Assessing Data Mining Approaches for Analyzing Actuarial Student Success Rate

Assessing Data Mining Approaches for Analyzing Actuarial Student Success Rate

Alan Olinsky (Bryant University, USA), Phyllis A. Schumacher (Bryant University, USA) and John Quinn (Bryant University, USA)
DOI: 10.4018/978-1-60960-102-7.ch010
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Abstract

One way to enhance the likelihood that more students will graduate within the specific major that they begin with is to attract the type of students who have typically (historically) done well in that field of study. This chapter details a study that utilizes data mining techniques to analyze the characteristics of students who enroll as actuarial students and then either drop out of the major or graduate as actuarial students. Several predictive models including logistic regression, neural networks and decision trees are obtained. The models are then compared and the best fitting model is determined. The regression model turns out to be the best predictor. Since this is a very well understood method, it can easily be explained. The decision tree, although its underpinnings are somewhat difficult to explain, gives a clear and well understood output. Not only is the resulting model a good one for predicting success in the major, it also allows us the ability to better counsel students.
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Background

In a previous paper (Schumacher et al., in press). data mining techniques were applied in a study that investigated the likelihood that incoming college freshmen majoring in Actuarial Mathematics (AM) will graduate in this major. The study applied data mining to an earlier study which predicted success using only traditional logistic regression. The original study contained data spanning seven years of incoming university freshmen who started as AM majors in the years 1995-2001 (Smith and Schumacher, 2006).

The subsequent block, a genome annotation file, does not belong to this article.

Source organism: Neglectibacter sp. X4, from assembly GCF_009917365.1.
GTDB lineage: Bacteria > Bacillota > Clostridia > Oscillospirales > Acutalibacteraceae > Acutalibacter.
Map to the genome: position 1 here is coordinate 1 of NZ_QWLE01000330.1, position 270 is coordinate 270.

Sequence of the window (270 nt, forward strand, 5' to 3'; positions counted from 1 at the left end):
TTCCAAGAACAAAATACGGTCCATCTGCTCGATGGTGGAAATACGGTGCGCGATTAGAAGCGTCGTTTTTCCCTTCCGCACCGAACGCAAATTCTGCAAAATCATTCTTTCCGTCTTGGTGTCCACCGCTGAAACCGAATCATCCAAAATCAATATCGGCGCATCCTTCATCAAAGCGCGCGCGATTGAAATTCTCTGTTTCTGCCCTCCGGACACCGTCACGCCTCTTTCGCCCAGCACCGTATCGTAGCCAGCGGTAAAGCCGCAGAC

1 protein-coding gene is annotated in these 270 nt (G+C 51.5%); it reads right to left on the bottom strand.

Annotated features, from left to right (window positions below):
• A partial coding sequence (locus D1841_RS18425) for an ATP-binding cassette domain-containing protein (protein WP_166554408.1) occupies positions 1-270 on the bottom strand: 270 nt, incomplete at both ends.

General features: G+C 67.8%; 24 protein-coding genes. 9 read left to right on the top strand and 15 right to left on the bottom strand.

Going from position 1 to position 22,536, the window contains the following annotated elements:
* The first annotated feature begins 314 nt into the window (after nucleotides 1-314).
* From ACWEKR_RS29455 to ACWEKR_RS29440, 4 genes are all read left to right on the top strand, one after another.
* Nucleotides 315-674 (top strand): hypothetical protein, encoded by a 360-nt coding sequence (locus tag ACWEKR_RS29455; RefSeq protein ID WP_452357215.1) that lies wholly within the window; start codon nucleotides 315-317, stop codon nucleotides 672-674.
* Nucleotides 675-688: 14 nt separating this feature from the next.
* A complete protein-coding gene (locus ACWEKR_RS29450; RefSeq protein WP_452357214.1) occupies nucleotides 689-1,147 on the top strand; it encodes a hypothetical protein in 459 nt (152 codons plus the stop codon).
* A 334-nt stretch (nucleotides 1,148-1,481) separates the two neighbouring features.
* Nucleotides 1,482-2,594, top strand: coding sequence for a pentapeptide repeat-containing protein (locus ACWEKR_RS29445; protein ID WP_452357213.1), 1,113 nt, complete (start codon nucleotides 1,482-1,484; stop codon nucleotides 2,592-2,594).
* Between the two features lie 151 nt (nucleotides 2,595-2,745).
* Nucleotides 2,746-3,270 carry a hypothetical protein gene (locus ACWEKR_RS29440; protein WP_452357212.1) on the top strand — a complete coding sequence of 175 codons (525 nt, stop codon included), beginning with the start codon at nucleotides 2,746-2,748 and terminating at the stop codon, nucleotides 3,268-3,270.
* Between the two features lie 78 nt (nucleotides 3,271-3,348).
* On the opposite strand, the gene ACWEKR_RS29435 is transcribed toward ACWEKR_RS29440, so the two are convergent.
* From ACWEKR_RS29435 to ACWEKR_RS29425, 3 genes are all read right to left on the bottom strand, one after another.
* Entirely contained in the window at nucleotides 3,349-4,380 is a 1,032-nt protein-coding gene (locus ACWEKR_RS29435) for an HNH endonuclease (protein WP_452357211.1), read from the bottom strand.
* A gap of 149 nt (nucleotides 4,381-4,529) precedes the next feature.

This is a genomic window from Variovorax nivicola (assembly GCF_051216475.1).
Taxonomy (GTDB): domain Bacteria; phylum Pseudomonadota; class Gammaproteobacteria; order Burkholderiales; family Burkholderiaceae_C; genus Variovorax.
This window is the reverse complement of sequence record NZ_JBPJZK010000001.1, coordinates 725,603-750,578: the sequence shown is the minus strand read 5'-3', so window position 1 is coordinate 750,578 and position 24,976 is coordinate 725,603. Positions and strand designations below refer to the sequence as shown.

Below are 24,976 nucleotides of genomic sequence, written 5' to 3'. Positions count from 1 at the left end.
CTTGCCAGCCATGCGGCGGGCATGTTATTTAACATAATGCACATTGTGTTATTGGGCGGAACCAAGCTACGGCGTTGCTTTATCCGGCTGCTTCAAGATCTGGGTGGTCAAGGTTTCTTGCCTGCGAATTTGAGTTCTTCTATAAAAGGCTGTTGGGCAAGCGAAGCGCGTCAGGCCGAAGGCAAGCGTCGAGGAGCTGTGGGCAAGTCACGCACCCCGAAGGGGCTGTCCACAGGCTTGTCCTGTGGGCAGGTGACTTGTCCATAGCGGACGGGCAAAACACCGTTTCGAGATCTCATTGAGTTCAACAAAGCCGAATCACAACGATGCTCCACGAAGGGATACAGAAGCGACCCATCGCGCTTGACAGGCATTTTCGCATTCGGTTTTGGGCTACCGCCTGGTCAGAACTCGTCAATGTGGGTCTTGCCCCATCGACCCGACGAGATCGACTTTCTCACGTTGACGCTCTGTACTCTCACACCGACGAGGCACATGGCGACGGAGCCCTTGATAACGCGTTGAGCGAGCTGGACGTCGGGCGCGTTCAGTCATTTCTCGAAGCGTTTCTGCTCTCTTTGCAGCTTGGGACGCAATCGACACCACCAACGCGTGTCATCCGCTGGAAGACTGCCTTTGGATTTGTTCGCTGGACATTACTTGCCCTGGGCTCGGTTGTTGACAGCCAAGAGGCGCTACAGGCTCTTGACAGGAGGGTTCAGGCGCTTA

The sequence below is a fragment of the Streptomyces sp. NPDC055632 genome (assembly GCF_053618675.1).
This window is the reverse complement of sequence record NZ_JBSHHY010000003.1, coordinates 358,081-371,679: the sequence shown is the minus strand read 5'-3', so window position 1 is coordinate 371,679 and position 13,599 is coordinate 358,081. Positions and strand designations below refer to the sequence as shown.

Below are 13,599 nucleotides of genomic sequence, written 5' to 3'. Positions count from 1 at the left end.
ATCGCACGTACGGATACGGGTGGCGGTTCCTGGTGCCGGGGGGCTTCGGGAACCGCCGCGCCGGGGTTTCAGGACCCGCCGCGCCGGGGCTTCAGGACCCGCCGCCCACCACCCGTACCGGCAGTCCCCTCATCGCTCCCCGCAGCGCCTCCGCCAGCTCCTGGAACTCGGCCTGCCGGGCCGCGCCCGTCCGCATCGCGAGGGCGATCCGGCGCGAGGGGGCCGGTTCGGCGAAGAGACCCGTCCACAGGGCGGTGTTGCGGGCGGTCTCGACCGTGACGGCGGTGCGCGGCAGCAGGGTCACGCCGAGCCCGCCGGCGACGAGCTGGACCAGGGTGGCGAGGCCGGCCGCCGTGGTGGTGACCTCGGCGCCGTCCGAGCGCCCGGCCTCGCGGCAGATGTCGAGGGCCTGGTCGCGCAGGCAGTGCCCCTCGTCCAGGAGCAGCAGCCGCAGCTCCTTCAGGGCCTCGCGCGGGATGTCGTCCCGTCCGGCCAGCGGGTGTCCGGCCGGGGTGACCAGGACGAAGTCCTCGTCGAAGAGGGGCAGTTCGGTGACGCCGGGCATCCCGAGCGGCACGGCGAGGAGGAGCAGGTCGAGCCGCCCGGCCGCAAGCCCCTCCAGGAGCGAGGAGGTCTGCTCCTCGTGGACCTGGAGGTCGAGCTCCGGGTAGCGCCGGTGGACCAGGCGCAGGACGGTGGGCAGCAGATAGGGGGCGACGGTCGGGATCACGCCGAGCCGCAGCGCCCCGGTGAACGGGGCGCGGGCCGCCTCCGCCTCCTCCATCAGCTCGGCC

There have been other recent studies utilizing the various techniques of data mining applied to issues within higher education. For example, in one comprehensive paper (Davis et al., 2008), predictive models were generated for three important educational concerns: student retention, student enrollment and donor giving. In another study (Herzog, 2006), used logistic regression, decision trees and neural nets to predict student retention and degree completion time for new and transfer students. Similarly, student retention was analyzed through six-year graduation predictive models which were developed with the use of various data mining techniques (Campbell, 2008). Furthermore, data mining methods, including neural nets and random forests were applied to an investigation (Vandamme et al., 2007) of academic success among first year college students. A data mining approach to predicting the disposition of admitted students as enrollees or nonenrollees was completed in another investigation (Antons and Maltz, 2006). There are additional papers involving applications of data mining within a university setting which are cited in the previous study (Schumacher et al., in press).

Since the goal of the original study was to predict whether or not a student graduated in the major, this became the target variable. The input variables included gender, math and verbal SAT scores, percentile rank in high school class and percentile rank on a department mathematics placement test. These variables were chosen from among data available from the admissions department collected from incoming students because they were know to be relevant to forecasting the student’s grade point average in their concentration (Smith and Schumacher, 2005). The variable high school rank in class did have more missing values than high school GPA, which was available and could have been used. However, rank in class had previously been shown to be a better predictor of student success in the 2005 study and so was used in the 2006 and the 2010 studies as well.

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